But to get back to the point I was trying to make, we have this one overarching category like with Lobaczewski and Schneider, which were the psychopathies. This would be personality disorder in general. You either have a personality disorder or you don't but you also have what Lobaczewski called characteropathy and I don't think he was totally right in the examples that he gave. So far I haven't been able to find anything confirming what he thought paranoid personality disorder was but what I have been able to find is like the stuff in Adrian Raine's book. What he called characteropathy we would call just disturbances caused by certain forms of brain trauma but also some neurodevelopmental things.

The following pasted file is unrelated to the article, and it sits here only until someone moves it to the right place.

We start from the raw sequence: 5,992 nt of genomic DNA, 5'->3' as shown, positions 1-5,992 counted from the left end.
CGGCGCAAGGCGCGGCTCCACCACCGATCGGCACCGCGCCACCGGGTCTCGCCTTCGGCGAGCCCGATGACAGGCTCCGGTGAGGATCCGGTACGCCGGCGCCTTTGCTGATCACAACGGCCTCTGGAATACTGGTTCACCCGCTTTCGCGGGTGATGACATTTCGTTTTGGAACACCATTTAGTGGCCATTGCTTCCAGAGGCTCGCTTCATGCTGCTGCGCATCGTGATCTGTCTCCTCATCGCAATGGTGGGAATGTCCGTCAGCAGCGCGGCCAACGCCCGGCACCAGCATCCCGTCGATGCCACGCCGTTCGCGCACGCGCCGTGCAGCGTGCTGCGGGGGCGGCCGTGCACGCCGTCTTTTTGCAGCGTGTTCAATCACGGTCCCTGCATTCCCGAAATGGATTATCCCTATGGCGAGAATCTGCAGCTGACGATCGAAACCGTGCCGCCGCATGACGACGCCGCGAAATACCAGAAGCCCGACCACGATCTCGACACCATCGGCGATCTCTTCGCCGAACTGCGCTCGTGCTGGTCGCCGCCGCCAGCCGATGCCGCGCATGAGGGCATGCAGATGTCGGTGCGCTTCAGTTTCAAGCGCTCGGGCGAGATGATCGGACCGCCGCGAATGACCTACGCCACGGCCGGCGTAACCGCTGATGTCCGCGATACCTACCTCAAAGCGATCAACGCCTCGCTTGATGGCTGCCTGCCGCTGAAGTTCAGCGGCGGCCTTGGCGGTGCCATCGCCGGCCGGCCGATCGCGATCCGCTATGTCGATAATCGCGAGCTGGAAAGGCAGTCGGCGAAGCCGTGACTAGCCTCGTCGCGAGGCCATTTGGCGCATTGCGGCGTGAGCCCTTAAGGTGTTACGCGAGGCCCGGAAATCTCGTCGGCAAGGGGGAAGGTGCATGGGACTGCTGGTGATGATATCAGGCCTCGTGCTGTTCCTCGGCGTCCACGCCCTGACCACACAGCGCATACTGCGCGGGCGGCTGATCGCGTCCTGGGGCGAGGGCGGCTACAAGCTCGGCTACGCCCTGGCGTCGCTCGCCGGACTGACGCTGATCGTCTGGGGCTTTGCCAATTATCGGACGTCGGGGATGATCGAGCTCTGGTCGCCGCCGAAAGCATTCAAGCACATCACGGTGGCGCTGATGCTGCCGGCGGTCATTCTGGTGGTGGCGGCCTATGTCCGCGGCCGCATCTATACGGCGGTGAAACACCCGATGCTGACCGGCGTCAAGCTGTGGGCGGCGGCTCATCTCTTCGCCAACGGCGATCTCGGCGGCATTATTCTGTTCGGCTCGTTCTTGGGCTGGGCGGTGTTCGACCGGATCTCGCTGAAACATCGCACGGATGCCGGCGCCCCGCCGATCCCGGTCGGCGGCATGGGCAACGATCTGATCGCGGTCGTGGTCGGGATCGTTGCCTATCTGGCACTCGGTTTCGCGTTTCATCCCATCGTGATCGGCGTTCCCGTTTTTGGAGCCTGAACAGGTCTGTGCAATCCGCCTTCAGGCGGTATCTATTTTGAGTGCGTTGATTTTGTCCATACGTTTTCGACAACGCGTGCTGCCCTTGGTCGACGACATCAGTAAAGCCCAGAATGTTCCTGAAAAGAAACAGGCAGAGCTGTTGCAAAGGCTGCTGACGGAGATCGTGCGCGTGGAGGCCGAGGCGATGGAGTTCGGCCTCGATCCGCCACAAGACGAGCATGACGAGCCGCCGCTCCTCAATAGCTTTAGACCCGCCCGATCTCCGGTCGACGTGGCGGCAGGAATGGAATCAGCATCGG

So strangely, the lines might actually be blurred and overlap in a way that Lobaczewski didn't anticipate because the way Adrian Raine describes it, he argues that psychopathy is neurodevelopmental probably, that is if it starts in the womb and that there's probably a genetic component and an environmental component, it may have to do with hormones and certain environmental influences as the brain is developing from its very first days and this manifests as this personality pattern.